Department of Agriculture
Risk Management Agency Fact Sheet
Washington National Office — Washington,DC
About the Risk Management Agency
The United States Department of Agriculture’s (USDA) Risk Management Agency (RMA), created in 1996, serves America’s agricultural producers through effective, market-based risk management tools to strengthen the economic stability of agricultural producers and rural communities. RMA is committed to increasing the availability and effectiveness of Federal crop insurance as a risk management tool.
RMA manages the Federal Crop Insurance Corporation (FCIC) to provide innovative crop insurance products to America’s farmers and ranchers. Approved Insurance Providers (AIP) sell and service Federal crop insurance policies in every state and in Puerto Rico through a public-private partnership with RMA. RMA backs the AIPs who share the risks associated with catastrophic losses due to major weather events.
RMA’s Vision Statement
Securing the future of agriculture by providing world class risk management tools to rural America.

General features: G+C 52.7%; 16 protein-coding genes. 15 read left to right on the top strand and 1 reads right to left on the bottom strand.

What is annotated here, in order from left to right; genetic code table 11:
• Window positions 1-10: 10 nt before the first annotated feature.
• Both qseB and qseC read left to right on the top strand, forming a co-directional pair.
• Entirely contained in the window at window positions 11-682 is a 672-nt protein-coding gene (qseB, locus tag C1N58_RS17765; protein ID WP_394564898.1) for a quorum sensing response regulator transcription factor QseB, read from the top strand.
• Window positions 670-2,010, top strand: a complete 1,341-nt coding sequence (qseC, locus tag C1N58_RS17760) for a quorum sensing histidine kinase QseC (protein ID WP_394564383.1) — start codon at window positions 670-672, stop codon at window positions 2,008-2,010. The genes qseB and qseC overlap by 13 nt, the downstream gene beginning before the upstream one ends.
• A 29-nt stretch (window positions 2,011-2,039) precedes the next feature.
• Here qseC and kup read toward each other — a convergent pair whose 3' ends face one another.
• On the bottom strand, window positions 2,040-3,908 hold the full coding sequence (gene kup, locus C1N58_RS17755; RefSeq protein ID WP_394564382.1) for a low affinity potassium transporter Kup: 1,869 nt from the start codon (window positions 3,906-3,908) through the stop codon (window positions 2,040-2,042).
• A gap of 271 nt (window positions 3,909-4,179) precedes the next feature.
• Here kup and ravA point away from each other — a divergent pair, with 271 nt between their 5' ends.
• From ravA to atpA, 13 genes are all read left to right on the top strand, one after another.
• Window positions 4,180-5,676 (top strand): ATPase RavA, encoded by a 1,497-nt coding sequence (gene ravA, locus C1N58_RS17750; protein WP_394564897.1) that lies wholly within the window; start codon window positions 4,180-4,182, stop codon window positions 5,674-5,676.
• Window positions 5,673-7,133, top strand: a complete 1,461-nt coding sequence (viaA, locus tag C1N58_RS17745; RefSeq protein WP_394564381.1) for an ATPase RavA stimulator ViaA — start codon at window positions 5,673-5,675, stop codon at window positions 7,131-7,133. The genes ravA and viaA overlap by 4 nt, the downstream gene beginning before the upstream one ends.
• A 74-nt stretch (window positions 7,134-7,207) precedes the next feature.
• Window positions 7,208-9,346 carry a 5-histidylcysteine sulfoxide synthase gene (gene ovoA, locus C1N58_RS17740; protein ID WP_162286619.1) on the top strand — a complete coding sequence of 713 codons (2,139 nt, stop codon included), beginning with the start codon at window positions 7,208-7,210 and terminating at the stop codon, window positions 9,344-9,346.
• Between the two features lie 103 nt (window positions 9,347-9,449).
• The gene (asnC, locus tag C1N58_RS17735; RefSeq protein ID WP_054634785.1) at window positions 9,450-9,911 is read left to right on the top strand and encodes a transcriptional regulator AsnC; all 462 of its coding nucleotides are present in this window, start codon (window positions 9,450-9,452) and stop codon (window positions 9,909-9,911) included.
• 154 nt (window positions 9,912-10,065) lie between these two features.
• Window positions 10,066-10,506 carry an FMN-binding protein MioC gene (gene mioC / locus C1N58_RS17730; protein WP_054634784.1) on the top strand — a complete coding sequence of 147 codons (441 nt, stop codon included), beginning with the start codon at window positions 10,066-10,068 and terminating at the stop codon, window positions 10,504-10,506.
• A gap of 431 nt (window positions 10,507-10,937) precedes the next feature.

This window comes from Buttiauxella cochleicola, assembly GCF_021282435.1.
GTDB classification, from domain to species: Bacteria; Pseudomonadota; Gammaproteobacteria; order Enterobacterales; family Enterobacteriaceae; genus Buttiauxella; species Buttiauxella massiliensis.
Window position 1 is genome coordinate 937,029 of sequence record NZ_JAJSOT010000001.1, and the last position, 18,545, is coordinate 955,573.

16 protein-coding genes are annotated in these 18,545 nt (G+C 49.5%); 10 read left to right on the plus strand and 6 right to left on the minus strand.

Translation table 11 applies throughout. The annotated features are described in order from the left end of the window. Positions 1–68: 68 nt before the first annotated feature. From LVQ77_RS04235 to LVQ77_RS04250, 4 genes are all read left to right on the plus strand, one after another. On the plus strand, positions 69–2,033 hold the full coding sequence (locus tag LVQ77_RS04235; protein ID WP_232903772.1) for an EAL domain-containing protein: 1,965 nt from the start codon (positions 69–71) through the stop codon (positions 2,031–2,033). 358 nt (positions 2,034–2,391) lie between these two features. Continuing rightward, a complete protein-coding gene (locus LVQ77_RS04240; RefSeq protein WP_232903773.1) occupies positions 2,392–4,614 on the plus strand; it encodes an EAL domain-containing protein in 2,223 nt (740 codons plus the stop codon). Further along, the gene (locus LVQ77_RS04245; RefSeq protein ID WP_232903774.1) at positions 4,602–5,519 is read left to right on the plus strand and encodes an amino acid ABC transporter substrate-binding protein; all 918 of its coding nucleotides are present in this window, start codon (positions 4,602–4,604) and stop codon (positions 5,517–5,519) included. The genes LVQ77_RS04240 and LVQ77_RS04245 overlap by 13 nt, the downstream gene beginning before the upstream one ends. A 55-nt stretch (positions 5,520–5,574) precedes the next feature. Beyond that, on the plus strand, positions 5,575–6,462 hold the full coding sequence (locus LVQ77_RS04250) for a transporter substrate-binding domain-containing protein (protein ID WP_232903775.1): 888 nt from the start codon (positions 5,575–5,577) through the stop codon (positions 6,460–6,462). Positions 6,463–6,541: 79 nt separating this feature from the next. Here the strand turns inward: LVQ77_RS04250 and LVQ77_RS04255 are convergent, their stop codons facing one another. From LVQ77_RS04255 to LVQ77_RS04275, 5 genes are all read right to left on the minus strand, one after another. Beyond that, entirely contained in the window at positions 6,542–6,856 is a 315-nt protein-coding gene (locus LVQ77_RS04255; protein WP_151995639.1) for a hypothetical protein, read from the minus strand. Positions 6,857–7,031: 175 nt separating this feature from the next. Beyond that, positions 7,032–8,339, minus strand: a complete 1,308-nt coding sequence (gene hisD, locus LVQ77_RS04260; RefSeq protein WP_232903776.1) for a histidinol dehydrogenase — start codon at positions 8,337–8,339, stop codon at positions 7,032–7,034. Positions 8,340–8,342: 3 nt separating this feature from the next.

RMA’s fiscal year 2016 operating budget was $74.8 million. RMA managed more than $102 billion worth of insurance liability in 2015, the most recent completed crop year.
RMA employs approximately 462 people in offices around the country. The RMA Administrator serves as FCIC’s manager. Apart from the Office of the Administrator, the Agency has three program areas:
- Insurance Services - Responsible for promoting and supporting sound risk management solutions to preserve and strengthen the economic stability of America’s agricultural producers ensuring national policies and practices are adapted to local needs.
- Product Management - Responsible for developing, testing, and reviewing crop insurance products to ensure the products are actuarially sound.